The Dangers (and Rewards) of Investing in a Start-Up

NEW YORK (TheStreet) -- The Jumpstart Our Business Startups (JOBS) Act of 2012 changed the way early-stage businesses raise money, and the last rule to be adopted will revolutionize the field by opening investing to a whole new roster of players.

Today, only accredited investors -- those who are worth over $1 million or who are making over $200,000 per year, $300,000 if married -- may buy equity in private companies. But once Title III of the JOBS Act goes into effect, small investors will get access to start-up companies for the first time, and anyone will be able to invest in these firms. Crowdfunded venture capital will be reality.

This big change might happen as soon as 2016, once the Securities and Exchange Commission completes its rules, with big implications for early-stage companies, investors and the markets where securities are sold.

As an entrepreneur who has worked on fundraising with dozens of start-ups, I know that Title III will open lots of doors.

But a new regulatory landscape and class of crowd investors will come with complications. Small investors have to be aware that even though start-up investing is rewarding, it's also long term and illiquid.

Investors are interested in getting a return, and it's important for any investor or entrepreneur to understand what Title III means for the bottom line. Most importantly, investors have to understand that early-stage securities aren't liquid.

Accredited investors can sell shares of private companies on a secondary market platform such as SharesPost, but there's nowhere for non-accredited investors to sell. For them, private equity can't be turned into cash before an exit.

If an investor has come across a start-up that he thinks has unique potential, as he begins due diligence, weaknesses will be found, regardless of how revolutionary the product or disruptive the company is to its category.

Early-stage companies are big risks for investors. They're untested, uncharted and unproven. They might have regulatory hurdles ahead, or bugs, or their team might be in flux as the start-up grows. A concept, brilliant on paper, may be limp in real sales.

It's impossible to value a company accurately this early in its infancy. You can get a rough idea of whether a team is right for success, and you can look at the books to make sure finances are in order, but until revenue comes in -- until the concept is proven -- you won't know with certainty whether the value of the company is worth what you pay for in equity.

Investors in early-stage companies have to be prepared for risks, especially non-accredited investors, who may not have the financial cushion to soften the blow of a complete loss. The fact is, many start-up companies fail. You should be prepared for that possibility, and be willing to hold your investment for years, or even a decade.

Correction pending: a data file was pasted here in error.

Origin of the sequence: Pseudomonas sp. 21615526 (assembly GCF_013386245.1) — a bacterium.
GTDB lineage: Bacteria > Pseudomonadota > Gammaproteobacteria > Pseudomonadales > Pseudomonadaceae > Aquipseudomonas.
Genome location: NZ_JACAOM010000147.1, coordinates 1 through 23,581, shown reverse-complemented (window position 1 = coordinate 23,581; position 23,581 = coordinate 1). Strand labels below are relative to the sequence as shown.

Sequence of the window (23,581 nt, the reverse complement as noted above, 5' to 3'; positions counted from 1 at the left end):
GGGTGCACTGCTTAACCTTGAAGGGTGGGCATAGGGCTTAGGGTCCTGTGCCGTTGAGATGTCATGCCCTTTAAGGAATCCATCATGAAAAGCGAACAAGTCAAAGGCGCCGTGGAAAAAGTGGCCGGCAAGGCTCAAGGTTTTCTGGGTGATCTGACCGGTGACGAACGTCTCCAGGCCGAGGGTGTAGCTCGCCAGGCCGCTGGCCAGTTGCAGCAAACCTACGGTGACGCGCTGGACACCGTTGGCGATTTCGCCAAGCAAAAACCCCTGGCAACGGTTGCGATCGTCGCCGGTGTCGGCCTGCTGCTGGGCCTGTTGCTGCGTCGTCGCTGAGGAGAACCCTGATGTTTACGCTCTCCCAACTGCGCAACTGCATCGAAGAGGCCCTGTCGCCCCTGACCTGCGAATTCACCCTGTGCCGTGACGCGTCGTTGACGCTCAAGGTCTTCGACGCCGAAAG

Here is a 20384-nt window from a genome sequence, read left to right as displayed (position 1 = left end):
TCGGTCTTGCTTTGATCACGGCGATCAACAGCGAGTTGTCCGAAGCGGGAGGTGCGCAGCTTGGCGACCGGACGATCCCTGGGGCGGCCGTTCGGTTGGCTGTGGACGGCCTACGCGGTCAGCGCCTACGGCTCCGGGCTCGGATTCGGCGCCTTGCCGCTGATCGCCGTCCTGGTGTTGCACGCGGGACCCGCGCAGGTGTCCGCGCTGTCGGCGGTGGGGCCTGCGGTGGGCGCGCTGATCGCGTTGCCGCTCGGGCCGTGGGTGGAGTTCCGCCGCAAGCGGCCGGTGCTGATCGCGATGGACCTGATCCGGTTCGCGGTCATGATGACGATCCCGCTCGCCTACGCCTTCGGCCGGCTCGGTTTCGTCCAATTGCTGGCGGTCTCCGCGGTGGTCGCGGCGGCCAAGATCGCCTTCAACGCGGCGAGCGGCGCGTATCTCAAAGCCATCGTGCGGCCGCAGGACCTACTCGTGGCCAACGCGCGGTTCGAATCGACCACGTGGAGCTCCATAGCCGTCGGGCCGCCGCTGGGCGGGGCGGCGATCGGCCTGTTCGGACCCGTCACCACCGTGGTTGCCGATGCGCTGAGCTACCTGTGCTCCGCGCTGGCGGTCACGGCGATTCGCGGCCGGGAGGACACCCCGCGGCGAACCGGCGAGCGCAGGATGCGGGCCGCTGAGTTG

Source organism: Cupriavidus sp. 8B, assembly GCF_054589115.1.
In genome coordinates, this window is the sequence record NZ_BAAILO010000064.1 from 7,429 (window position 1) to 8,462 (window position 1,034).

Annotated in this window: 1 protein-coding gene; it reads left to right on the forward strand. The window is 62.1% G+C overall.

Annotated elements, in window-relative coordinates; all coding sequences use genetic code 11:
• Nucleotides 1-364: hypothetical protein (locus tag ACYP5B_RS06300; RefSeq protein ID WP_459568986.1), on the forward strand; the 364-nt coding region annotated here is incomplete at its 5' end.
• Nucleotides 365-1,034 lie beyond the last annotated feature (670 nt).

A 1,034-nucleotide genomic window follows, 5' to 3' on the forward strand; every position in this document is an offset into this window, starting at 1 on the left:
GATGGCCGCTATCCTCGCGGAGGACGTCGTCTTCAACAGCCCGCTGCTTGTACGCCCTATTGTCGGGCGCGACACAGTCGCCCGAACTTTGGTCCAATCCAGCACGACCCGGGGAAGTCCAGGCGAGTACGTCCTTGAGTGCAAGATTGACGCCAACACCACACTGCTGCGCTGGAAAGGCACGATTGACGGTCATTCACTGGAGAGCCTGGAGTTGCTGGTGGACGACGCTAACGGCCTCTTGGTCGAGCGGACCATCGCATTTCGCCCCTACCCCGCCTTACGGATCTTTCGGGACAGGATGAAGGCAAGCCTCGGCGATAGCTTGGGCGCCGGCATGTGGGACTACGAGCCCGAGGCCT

But if you're holding stock in a start-up and you need to sell, there's another problem -- no marketplace.

Allowing early-stage companies to solicit investments publicly, such as on FlashFunders, the venture-capital funding platform I founded, can help boost the economy and offer start-ups more options for finding capital.

Part of this deregulation includes Title III, giving non-accredited investors the same investment opportunities as high-net-worth individuals. Because the rules haven't gone into effect yet, this particular market is still untapped.

Even though crowdfunding investing will be allowed, there's still no widely recognized marketplace for private stock. It will be a long time before a private-equity exchange emerges from this new regulatory landscape that's as respected and well-known as the Nasdaq.

And the yet-to-be-seen secondary market won't have any way to accurately assess a start-up's true value, either.

Entrepreneurs are no longer confined to social circles or venture-capital firms when they need to raise seed money. Equity crowdfunding will let them pitch to investors globally, and simplify the process so that it's much cheaper

Once Title III takes effect, start-ups will be able to accept crowd investments from non-accredited investors, too. The regulations have also increased the number of investors that companies may have on their cap tables.

As a start-up begins its journey toward an exit -- whether that's another fundraise, a sale or an initial public offering -- investor confidence is vital. Fluctuating stock prices on the secondary market could be a distraction, or affect the company's ability to raise money. These markets might be volatile because there's no way to accurately value a start-up.

A company must be careful about the terms of securities sold to the crowd. Any investor may be able to purchase shares, but ultimately founders decide how much of their company to sell, and how small a minimum investment can be.

These are exciting times in the financial world. Between financial technology and the JOBS Act deregulation of the start-up markets, the crowd has a chance to access some of the most exciting investment opportunities on available. They're long-haul and risky, but may have the greatest rewards.

This article is commentary by an independent contributor.

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